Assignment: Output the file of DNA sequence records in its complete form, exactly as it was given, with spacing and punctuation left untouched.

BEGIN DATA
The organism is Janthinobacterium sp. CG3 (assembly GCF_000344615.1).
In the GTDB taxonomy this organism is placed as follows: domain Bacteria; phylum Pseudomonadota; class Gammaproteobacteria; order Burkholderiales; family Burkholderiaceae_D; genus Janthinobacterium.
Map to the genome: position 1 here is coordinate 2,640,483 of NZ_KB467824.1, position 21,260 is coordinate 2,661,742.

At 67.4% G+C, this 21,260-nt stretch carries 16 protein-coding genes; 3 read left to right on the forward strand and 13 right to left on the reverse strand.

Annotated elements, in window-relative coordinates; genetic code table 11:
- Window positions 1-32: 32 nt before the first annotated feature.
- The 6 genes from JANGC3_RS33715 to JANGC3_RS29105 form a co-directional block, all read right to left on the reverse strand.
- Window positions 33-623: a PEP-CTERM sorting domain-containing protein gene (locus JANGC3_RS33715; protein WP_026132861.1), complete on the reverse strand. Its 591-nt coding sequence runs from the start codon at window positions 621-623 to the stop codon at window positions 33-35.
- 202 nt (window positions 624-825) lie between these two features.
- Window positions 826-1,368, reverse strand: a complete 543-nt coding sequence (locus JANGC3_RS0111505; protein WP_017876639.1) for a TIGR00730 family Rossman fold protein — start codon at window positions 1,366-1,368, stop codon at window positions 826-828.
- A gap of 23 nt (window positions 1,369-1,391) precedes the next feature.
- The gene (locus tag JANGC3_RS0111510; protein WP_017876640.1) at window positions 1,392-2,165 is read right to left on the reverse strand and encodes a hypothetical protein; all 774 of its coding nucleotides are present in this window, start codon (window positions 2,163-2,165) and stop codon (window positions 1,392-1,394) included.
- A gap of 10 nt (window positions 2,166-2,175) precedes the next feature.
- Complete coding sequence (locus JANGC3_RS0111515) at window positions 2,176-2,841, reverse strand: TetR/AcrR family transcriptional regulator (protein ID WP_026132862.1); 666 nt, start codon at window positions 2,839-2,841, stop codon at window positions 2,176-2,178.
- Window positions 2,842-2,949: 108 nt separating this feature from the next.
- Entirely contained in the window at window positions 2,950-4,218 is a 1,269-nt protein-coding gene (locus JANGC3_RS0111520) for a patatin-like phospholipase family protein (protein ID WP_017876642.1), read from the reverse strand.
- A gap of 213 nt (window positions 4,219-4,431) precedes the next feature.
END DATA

The organism is Janthinobacterium sp. CG3 (assembly GCF_000344615.1).
In the GTDB taxonomy this organism is placed as follows: domain Bacteria; phylum Pseudomonadota; class Gammaproteobacteria; order Burkholderiales; family Burkholderiaceae_D; genus Janthinobacterium.
Map to the genome: position 1 here is coordinate 2,640,483 of NZ_KB467824.1, position 21,260 is coordinate 2,661,742.

At 67.4% G+C, this 21,260-nt stretch carries 16 protein-coding genes; 3 read left to right on the forward strand and 13 right to left on the reverse strand.

Annotated elements, in window-relative coordinates; genetic code table 11:
- Window positions 1-32: 32 nt before the first annotated feature.
- The 6 genes from JANGC3_RS33715 to JANGC3_RS29105 form a co-directional block, all read right to left on the reverse strand.
- Window positions 33-623: a PEP-CTERM sorting domain-containing protein gene (locus JANGC3_RS33715; protein WP_026132861.1), complete on the reverse strand. Its 591-nt coding sequence runs from the start codon at window positions 621-623 to the stop codon at window positions 33-35.
- 202 nt (window positions 624-825) lie between these two features.
- Window positions 826-1,368, reverse strand: a complete 543-nt coding sequence (locus JANGC3_RS0111505; protein WP_017876639.1) for a TIGR00730 family Rossman fold protein — start codon at window positions 1,366-1,368, stop codon at window positions 826-828.
- A gap of 23 nt (window positions 1,369-1,391) precedes the next feature.
- The gene (locus tag JANGC3_RS0111510; protein WP_017876640.1) at window positions 1,392-2,165 is read right to left on the reverse strand and encodes a hypothetical protein; all 774 of its coding nucleotides are present in this window, start codon (window positions 2,163-2,165) and stop codon (window positions 1,392-1,394) included.
- A gap of 10 nt (window positions 2,166-2,175) precedes the next feature.
- Complete coding sequence (locus JANGC3_RS0111515) at window positions 2,176-2,841, reverse strand: TetR/AcrR family transcriptional regulator (protein ID WP_026132862.1); 666 nt, start codon at window positions 2,839-2,841, stop codon at window positions 2,176-2,178.
- Window positions 2,842-2,949: 108 nt separating this feature from the next.
- Entirely contained in the window at window positions 2,950-4,218 is a 1,269-nt protein-coding gene (locus JANGC3_RS0111520) for a patatin-like phospholipase family protein (protein ID WP_017876642.1), read from the reverse strand.
- A gap of 213 nt (window positions 4,219-4,431) precedes the next feature.